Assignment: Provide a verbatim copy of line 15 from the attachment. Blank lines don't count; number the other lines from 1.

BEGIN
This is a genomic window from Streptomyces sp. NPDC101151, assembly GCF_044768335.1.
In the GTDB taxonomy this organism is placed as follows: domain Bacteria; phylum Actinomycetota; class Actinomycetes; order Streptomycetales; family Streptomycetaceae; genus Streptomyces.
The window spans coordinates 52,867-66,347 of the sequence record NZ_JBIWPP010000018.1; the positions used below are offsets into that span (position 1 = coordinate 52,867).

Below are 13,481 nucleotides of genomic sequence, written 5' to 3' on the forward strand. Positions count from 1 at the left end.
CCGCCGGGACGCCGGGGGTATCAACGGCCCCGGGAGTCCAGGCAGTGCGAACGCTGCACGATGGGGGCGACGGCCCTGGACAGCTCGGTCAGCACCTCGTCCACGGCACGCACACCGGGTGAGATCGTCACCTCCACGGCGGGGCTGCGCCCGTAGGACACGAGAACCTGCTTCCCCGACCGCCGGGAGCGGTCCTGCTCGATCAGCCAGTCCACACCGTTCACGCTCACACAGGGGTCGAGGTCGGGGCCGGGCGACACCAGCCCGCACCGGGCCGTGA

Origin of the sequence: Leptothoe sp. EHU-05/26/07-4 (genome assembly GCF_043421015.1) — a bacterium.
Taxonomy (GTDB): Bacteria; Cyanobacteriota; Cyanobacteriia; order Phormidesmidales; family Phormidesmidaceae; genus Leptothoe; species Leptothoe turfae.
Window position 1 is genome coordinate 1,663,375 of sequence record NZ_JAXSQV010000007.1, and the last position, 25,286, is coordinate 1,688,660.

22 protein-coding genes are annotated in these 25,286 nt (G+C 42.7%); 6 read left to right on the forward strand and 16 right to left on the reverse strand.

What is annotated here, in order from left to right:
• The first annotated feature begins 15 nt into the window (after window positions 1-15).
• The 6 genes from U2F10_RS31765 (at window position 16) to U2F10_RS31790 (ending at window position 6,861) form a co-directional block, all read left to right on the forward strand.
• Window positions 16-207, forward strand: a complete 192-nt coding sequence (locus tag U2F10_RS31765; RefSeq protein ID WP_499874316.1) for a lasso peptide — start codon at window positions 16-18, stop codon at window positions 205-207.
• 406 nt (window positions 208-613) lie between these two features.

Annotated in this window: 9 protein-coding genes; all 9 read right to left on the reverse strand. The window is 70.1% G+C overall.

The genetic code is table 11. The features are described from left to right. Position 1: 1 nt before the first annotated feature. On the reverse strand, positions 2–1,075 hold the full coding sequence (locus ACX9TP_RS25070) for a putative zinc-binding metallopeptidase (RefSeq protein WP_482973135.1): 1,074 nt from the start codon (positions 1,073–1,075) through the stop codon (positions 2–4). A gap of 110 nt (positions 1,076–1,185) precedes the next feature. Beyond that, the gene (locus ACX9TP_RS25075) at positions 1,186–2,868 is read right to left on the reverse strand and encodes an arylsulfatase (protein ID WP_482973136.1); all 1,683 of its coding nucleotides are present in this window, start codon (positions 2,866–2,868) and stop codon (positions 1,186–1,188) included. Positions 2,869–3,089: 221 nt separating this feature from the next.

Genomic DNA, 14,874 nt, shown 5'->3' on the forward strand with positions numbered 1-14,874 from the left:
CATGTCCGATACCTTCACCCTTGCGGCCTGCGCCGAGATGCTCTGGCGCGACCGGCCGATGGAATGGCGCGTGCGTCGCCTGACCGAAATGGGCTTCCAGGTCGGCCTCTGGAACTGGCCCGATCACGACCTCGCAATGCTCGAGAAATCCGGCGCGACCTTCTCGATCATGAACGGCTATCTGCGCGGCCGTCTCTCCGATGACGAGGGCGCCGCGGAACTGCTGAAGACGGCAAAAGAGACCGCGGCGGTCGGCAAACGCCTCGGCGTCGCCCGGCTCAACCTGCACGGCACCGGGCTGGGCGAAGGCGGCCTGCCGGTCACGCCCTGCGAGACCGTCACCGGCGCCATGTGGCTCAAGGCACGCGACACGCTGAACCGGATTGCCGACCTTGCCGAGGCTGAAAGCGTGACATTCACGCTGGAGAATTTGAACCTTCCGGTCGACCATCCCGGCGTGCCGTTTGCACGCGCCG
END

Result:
Annotated in this window: 9 protein-coding genes; all 9 read right to left on the reverse strand. The window is 70.1% G+C overall.